Pokémon Go's release last summer was one of the biggest mobile games of all time, and it sneakily introduced millions to the concept of location-based augmented reality games, which transform real-world locations into in-game hotspots that people will visit to play the game.
This isn't a new idea, but Pokémon Go made it a popular one. Any developers looking to follow suit with a location-based AR game of their own might be about to have their plans scuppered though after one county in the United States.
The Milwaukee County Board has approved an ordinance that will require developers to obtain permits to geotag in-game locations with county parks, according to the Journal Sentinel. If the ordinance stands it could be emulated by other counties and indeed, several property owners, making it a mess of permits and legal jenga to develop an AR game designed to be played in the real world.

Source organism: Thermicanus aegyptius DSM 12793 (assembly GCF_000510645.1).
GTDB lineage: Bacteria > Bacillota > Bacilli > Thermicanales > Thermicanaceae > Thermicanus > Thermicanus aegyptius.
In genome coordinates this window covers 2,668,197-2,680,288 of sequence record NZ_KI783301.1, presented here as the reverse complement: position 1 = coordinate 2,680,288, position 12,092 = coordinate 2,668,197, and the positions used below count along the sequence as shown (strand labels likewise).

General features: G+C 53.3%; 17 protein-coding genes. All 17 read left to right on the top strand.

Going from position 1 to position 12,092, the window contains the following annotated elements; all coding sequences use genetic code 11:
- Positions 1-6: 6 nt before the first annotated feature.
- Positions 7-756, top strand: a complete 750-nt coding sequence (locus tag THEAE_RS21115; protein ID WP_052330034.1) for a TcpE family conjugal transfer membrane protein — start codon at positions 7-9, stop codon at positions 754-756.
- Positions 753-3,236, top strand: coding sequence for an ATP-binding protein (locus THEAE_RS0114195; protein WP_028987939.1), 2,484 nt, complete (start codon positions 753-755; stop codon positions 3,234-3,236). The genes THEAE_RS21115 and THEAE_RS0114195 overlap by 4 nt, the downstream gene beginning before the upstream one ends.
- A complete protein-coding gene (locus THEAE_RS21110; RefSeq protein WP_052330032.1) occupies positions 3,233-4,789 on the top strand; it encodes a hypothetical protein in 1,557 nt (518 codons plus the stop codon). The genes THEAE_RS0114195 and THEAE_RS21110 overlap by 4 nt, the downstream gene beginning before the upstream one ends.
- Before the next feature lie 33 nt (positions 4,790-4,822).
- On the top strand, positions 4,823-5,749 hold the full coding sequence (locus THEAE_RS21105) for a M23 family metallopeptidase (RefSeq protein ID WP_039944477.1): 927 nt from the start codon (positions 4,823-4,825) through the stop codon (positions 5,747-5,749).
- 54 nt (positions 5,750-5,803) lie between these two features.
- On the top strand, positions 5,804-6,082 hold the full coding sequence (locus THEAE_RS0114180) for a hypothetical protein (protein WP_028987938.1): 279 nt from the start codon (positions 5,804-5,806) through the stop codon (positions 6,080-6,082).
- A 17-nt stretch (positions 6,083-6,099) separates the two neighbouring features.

The reasoning behind the ordinance is a simple one. Milwaukee County's Lake Park say that Pokémon Go players caused thousands of dollars worth of damage to Milwaukee County's Lake Park after park monuments became high-traffic PokéStops, drawing in higher than average foot traffic to the area.